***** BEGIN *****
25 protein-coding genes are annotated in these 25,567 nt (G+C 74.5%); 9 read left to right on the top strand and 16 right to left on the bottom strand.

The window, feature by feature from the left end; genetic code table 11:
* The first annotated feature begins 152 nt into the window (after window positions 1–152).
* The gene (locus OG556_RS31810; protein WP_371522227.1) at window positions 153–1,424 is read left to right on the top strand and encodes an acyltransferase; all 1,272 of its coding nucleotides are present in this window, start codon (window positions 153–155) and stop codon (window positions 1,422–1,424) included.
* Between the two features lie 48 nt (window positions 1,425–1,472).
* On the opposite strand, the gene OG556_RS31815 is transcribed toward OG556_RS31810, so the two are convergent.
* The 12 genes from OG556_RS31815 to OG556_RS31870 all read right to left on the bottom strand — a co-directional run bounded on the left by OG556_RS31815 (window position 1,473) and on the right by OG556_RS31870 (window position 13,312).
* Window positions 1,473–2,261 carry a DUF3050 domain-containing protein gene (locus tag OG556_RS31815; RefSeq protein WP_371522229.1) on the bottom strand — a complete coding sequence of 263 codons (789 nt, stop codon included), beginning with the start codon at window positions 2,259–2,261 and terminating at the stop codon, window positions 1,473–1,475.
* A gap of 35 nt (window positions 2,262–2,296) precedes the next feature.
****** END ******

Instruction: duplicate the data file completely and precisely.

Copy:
25 protein-coding genes are annotated in these 25,567 nt (G+C 74.5%); 9 read left to right on the top strand and 16 right to left on the bottom strand.

The window, feature by feature from the left end; genetic code table 11:
* The first annotated feature begins 152 nt into the window (after window positions 1–152).
* The gene (locus OG556_RS31810; protein WP_371522227.1) at window positions 153–1,424 is read left to right on the top strand and encodes an acyltransferase; all 1,272 of its coding nucleotides are present in this window, start codon (window positions 153–155) and stop codon (window positions 1,422–1,424) included.
* Between the two features lie 48 nt (window positions 1,425–1,472).
* On the opposite strand, the gene OG556_RS31815 is transcribed toward OG556_RS31810, so the two are convergent.
* The 12 genes from OG556_RS31815 to OG556_RS31870 all read right to left on the bottom strand — a co-directional run bounded on the left by OG556_RS31815 (window position 1,473) and on the right by OG556_RS31870 (window position 13,312).
* Window positions 1,473–2,261 carry a DUF3050 domain-containing protein gene (locus tag OG556_RS31815; RefSeq protein WP_371522229.1) on the bottom strand — a complete coding sequence of 263 codons (789 nt, stop codon included), beginning with the start codon at window positions 2,259–2,261 and terminating at the stop codon, window positions 1,473–1,475.
* A gap of 35 nt (window positions 2,262–2,296) precedes the next feature.